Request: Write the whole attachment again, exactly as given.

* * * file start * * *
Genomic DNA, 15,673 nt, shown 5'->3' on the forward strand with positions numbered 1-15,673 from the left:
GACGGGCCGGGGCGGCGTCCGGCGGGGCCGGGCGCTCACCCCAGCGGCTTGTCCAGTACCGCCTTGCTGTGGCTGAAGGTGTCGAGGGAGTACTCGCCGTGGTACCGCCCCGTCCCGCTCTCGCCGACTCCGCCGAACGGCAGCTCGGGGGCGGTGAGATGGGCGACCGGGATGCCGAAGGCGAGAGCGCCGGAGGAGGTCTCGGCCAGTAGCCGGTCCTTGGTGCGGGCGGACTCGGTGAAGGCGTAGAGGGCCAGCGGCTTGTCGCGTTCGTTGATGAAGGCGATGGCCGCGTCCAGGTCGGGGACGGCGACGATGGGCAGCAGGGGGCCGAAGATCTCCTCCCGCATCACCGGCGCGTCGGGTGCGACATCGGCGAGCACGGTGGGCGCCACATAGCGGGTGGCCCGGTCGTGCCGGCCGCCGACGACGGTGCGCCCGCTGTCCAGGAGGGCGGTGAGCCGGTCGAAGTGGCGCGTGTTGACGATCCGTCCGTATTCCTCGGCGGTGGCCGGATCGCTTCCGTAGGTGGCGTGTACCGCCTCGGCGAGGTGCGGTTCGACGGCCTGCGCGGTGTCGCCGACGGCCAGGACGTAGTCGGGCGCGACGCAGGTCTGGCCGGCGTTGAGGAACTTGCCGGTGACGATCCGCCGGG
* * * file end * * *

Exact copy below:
Genomic DNA, 15,673 nt, shown 5'->3' on the forward strand with positions numbered 1-15,673 from the left:
GACGGGCCGGGGCGGCGTCCGGCGGGGCCGGGCGCTCACCCCAGCGGCTTGTCCAGTACCGCCTTGCTGTGGCTGAAGGTGTCGAGGGAGTACTCGCCGTGGTACCGCCCCGTCCCGCTCTCGCCGACTCCGCCGAACGGCAGCTCGGGGGCGGTGAGATGGGCGACCGGGATGCCGAAGGCGAGAGCGCCGGAGGAGGTCTCGGCCAGTAGCCGGTCCTTGGTGCGGGCGGACTCGGTGAAGGCGTAGAGGGCCAGCGGCTTGTCGCGTTCGTTGATGAAGGCGATGGCCGCGTCCAGGTCGGGGACGGCGACGATGGGCAGCAGGGGGCCGAAGATCTCCTCCCGCATCACCGGCGCGTCGGGTGCGACATCGGCGAGCACGGTGGGCGCCACATAGCGGGTGGCCCGGTCGTGCCGGCCGCCGACGACGGTGCGCCCGCTGTCCAGGAGGGCGGTGAGCCGGTCGAAGTGGCGCGTGTTGACGATCCGTCCGTATTCCTCGGCGGTGGCCGGATCGCTTCCGTAGGTGGCGTGTACCGCCTCGGCGAGGTGCGGTTCGACGGCCTGCGCGGTGTCGCCGACGGCCAGGACGTAGTCGGGCGCGACGCAGGTCTGGCCGGCGTTGAGGAACTTGCCGGTGACGATCCGCCGGG